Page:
Parasitism is a non-mutual, biological interaction in which the parasite lives inside the host and derives its own nutrients at the host’s expense. Parasites can be classified as macroparasites (visible with the naked eye) like helminths, or microparasites (which are smaller) like viruses, bacteria or protozoa. A textbook example of a parasite is Plasmodium vinckei, causative agent of malaria. In malaria, the parasite (Plasmodium sp.) is transmitted by mosquito bites. The parasite’s sporozoites reside in the liver (in humans), developing into merozoites that infect human red blood cells, initiating the red blood cell cycle. When appropriate, the merozoites will developed into gametocytes that infect more red blood cells that are taken up by mosquitoes during the bites. This initiates the mosquito stages (gametes, ookinetes and oocysts). Oocysts are transmitted to the host, initiating the liver stage.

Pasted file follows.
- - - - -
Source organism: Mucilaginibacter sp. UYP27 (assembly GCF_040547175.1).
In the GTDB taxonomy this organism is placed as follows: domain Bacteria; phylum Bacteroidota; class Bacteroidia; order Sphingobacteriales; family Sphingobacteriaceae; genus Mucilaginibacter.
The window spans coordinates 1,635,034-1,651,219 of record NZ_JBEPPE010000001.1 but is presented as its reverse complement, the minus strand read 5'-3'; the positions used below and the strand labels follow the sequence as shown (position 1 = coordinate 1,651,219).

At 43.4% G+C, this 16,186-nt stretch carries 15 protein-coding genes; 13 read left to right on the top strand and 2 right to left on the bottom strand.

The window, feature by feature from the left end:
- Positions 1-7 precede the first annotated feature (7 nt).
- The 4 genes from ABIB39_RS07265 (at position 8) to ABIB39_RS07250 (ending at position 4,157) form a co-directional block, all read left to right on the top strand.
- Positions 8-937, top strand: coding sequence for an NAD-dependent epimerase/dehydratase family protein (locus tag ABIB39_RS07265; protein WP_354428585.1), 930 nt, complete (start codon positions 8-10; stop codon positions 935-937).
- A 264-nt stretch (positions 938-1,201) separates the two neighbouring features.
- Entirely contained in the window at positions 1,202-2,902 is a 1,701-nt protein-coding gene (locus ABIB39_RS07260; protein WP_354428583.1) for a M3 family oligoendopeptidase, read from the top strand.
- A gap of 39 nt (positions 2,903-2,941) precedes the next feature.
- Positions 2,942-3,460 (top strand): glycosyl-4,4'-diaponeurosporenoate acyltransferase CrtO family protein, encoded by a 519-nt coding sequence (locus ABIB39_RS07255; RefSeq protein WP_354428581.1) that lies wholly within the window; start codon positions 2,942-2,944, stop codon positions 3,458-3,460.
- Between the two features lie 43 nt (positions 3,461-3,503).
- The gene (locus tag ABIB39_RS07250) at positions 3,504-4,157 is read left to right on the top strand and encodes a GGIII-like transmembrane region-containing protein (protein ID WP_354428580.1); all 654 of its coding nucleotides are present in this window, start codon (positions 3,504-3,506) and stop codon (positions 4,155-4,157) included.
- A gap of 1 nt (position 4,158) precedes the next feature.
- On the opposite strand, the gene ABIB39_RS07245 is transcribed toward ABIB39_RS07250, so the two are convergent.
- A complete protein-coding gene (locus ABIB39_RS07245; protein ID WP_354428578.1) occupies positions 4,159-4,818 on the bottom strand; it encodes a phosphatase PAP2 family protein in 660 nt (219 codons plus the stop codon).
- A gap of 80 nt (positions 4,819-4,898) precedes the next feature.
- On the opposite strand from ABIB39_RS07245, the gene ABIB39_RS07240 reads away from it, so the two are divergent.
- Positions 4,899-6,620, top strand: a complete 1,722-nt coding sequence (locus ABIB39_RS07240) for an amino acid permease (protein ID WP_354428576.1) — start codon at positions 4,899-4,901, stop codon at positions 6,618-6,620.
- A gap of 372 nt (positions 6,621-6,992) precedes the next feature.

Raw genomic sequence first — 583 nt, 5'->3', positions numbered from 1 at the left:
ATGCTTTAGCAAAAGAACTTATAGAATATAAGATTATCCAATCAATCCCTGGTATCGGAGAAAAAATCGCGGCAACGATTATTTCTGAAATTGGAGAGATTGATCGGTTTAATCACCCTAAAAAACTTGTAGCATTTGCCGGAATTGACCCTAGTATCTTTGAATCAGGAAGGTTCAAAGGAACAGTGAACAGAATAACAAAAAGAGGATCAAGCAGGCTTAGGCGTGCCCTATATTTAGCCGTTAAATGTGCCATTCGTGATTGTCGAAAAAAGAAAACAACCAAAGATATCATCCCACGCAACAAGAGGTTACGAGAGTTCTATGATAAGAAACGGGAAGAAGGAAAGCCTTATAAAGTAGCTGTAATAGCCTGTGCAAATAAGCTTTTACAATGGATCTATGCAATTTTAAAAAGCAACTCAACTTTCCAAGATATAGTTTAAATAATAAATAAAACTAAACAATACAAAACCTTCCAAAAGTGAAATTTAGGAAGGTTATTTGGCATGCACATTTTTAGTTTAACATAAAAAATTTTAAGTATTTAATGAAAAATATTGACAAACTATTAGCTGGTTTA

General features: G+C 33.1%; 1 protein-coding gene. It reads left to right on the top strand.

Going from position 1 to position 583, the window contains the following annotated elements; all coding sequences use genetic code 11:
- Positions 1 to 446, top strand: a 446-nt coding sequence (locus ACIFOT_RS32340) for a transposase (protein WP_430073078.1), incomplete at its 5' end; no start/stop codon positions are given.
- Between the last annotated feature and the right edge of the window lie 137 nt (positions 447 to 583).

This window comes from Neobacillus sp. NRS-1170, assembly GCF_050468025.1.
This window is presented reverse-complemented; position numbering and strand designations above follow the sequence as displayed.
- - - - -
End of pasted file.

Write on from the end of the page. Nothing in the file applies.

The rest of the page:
Postma et al. developed a novel desferrioxamine B (DFO) delivery system based on liposomes to treat malaria [113]. DFO is a siderophore that chelates ferric iron (iron is an vital component of red blood cells). Iron is an important nutrient for P. vinckei as it infects red blood cells. Contrasting to previous liposomal vaccine articles, the researchers investigated the lipid to drug composition and the bilayer fluidity effects on DFO delivery and protection from infection. The lipids were all anionic in charge due to the presence of egg PG. Three different treatments of DFO were analyzed in the study: (1) multiple free DFO subcutaneous injections, (2) intraperitoneal infusion of free DFO and (3) multiple subcutaneous DFO-loaded liposomes injections in C57B1/6J female mice. Parasitemia was suppressed by multiple subcutaneous injections of free DFO before and during infection, but injections prior to infection did not. Suppression of parasitemia and long-term survival was observed for intraperitoneal infusion of free DFO 1 day before infection or by subcutaneous injections of liposomal DFO prior to infection (day-1). Bilayer rigidity was studied by incorporating Chol (intermediate rigidity) and DSPC (high rigidity) in the liposomes, demonstrating that no relationship exists that affect the liposome antimalarial function. However, drug-to-lipid ratio affected the antimalarial activity of the liposomal-based vaccine, suggesting that low drug-to-lipid ratios are the best formulation parameter at combating the infection. When liposomal DFO was administered to mice, a long-term protection against malaria was observed (days 7 and 8, 400 mg/kg/day). This article proves that utilizing a common siderophore (DFO) as an iron chelator in combination with liposomes, improve the therapeutic and prophylactic effects of the vaccine. However, no immune response studies were performed, lacking essential information about the mechanisms of the vaccine when immunization occurs.